Thursday, April 7, 2011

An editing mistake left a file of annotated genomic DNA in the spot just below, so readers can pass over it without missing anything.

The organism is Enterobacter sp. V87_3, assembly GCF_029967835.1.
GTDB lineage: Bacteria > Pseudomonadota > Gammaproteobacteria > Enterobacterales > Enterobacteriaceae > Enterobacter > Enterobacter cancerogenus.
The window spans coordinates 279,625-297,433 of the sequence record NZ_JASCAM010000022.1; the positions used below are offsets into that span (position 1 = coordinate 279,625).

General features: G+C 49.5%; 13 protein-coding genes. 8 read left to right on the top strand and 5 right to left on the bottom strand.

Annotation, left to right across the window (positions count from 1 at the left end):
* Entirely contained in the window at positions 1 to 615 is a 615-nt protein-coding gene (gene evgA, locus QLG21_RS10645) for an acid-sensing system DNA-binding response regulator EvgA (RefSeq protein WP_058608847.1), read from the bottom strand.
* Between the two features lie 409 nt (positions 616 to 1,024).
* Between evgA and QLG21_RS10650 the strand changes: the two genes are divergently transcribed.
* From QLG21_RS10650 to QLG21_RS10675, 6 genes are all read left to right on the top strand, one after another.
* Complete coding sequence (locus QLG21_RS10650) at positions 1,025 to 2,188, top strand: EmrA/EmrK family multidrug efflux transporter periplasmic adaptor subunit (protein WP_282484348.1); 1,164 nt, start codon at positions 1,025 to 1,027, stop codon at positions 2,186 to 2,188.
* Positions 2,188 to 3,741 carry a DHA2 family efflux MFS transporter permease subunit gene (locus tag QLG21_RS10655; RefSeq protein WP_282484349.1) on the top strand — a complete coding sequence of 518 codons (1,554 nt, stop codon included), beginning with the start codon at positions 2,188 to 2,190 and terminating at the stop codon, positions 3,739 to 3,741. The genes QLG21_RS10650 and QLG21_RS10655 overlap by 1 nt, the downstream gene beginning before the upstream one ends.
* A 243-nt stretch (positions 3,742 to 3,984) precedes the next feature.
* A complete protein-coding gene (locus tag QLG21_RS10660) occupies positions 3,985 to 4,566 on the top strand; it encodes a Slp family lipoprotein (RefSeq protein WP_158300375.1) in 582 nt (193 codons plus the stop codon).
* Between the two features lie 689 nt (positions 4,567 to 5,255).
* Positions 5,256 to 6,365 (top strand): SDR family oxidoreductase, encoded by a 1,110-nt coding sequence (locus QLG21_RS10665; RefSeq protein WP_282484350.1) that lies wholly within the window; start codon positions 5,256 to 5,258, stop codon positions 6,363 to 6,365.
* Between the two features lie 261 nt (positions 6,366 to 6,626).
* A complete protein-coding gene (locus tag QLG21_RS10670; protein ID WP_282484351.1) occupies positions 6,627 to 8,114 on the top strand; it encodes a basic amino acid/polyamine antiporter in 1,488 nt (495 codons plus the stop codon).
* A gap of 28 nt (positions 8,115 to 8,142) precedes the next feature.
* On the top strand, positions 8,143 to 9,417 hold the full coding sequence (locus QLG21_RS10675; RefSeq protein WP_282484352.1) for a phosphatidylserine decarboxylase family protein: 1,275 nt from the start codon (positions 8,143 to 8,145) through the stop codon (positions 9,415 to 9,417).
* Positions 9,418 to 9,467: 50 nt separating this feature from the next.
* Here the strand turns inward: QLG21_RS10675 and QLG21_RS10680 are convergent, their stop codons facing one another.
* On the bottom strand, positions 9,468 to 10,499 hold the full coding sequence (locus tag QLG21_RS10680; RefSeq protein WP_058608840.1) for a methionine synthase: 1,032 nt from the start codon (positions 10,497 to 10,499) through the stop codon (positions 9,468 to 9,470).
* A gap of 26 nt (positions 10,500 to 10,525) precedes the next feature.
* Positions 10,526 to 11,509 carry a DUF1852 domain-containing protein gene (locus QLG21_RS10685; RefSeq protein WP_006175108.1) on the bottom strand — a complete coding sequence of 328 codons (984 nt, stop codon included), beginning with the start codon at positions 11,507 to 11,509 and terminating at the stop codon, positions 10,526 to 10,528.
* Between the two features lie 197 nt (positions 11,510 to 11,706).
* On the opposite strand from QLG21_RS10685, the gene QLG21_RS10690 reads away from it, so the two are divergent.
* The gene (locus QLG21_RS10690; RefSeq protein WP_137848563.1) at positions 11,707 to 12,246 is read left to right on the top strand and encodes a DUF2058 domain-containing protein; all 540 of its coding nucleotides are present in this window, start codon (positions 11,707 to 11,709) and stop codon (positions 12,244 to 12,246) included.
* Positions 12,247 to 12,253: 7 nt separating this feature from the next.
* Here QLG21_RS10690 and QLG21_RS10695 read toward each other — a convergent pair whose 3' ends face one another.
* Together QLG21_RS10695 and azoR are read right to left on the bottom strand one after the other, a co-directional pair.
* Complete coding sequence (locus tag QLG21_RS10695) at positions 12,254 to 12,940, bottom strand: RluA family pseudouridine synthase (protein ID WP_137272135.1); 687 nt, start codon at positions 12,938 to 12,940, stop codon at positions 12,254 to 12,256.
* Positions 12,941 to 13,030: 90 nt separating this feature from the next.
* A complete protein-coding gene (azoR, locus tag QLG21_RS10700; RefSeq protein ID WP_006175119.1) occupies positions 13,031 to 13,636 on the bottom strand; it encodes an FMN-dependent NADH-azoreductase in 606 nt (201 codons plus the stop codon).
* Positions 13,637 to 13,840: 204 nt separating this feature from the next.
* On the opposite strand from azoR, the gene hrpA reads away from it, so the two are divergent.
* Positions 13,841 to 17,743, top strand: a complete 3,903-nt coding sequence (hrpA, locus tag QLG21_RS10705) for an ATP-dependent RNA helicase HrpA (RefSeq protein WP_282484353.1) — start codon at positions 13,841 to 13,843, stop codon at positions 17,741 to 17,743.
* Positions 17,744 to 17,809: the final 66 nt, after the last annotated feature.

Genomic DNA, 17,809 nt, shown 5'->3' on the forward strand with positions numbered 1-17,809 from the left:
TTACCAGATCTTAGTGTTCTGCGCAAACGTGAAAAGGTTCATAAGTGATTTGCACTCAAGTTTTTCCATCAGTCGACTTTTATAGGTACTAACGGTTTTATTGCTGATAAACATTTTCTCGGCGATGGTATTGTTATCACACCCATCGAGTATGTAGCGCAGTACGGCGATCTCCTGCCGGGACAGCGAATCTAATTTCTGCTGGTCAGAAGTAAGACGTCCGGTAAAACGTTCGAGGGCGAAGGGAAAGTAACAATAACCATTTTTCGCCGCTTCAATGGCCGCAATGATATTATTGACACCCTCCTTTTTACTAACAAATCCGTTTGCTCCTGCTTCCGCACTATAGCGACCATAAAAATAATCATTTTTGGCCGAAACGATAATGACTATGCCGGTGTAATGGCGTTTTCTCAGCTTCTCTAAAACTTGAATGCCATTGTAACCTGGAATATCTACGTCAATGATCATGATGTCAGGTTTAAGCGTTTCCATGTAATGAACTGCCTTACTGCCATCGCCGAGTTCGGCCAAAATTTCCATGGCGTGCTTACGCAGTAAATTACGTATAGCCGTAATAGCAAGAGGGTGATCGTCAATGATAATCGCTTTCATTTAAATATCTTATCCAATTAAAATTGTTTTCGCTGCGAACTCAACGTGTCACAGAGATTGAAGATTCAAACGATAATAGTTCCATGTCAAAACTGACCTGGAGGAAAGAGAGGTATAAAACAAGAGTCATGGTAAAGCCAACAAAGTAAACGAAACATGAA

Today is 7 April, 2011. Seventeen years ago, Rwanda’s Genocide began. My memories of those days have never left. I sit as a strange teller of stories. I was not in Rwanda in 1994. However, I was next door in Uganda with Banyarwanda friends. Last year, I told some of my memories. Another one came to mind a few months ago. It is one that I am ashamed did not trigger outrage in 1993. I remember, regret, and repent. I just did a Google search and am confident though my memory is true, it would be difficult to document. If I do not leave a record of my memory I strip victims of their dignity. Truth heals and it must be told. One of the weapons of genocide was rape. Such brutality is not the nature of man as image bearer of God. Such brutality must be nurtured with hateful mythology. Only when man’s eyes are blinded by hate can one destroy the daughters of men. One of my acts of repentance is to hold a prophetic stand. I seek out places where I can speak publicly so that I will never be silent when God’s people must speak. Thus I seek out friendships in the media. However, the history of Rwanda’s media has left me so troubled that I must seek to understand and wrestle with my motivation. A few months ago, I found a must read book, The Media and the Rwanda Genocide by Allan Thompson and Kofi Annan. I picked it up to judge my motives. In the process I found a chapter on media and sexual violence. (As I sit in my office I do not have the book, but a related link can be found at My best summary of the chapter is that Tutsi women carried a sexual mystique that was hated. Thus the haters found justification for horrific rapes. As I read the chapter, I remembered an article I read in 1993 in Uganda’s independent newspaper, The Monitor At the time, The Monitor was just getting off the ground. Sometimes its articles were cultural non-sense and gossip designed to sell newspapers. Sometimes these played to stereotypes. The article I remember was on the sexual prowess on the women of various Ugandan ethnic groups. It started in Uganda’s east and worked its way west. It had the tone of dorm room humor mixed with academic research. I suspect the author was in his twenties. As it started with the Sabei on Mount Elgon it made the case that due to Female Genital Mutilation the Sabei women had little sexual prowess. It made comments about women in various ethnic groups in Uganda. Its conclusion was about the great sexual prowess of Tutsi, Rwandan refugee women living in Uganda. It even discussed the anatomical details of Rwandan women compared to Ugandan women. I do not remember the author’s name or his sources, but I am confident of my memory. In reading, The Media and the Rwanda Genocide, I realized I had once read hate literature that seemed almost academic while in reality being pornographic. I remember, regret, and repent. Seventeen years ago, I should have been outraged and sent a letter to The Monitor editors. How do I display my repentance today? First, it is personal. My daughters are now beautiful young women with beautiful young Banyarwanda women as their friends. They are all daughters of men and children of God. As such they are all worthy of respect. A sin against my Banyarwanda women friends is a sin against the humanity of all. I cannot lose my empathy. Second, history is a great teacher. A few months ago, I found a book from 1948 in a Rwanda missionary library called, New Congo (I have now misplaced the book and working from memory.) It details the story of an American traveling through Belgium’s African colonies. Like many of us when he reaches Rwanda he is stunned. He made one prophetic commentary that I can never forget. He was convinced that the colonial enterprise was leading Rwanda towards disaster. His biggest concern was that young Banyarwanda women were not receiving quality education. He predicted without Banyarwanda women being educated Rwanda’s future would be tragic. There are many reasons for Rwanda’s tragic history, but the non-literacy of many Banyarwanda women must be factored in as a significant one. My understanding of Rwanda pre-colonial history is that women served as the unifiers of society. With a colonial system that marginalized women and a post-colonial media that treated them as subjects to sexually exploit disaster was imminent. Thus today I cheer loudly for all Rwandan women I know who succeed as students, entrepreneurs, and leaders. Their dignity must be guarded. Their voices must be heard. Last, my repentance means I must be a participant and advocate for all academic and business enterprises in my influence who give extra opportunities for women. I should never assume “girls are not good at math and science,” or “business and politics is too rough.” My delayed outrage is delayed repentance. May my voice for Banyarwanda women be simply one of many that say, “Never again.”

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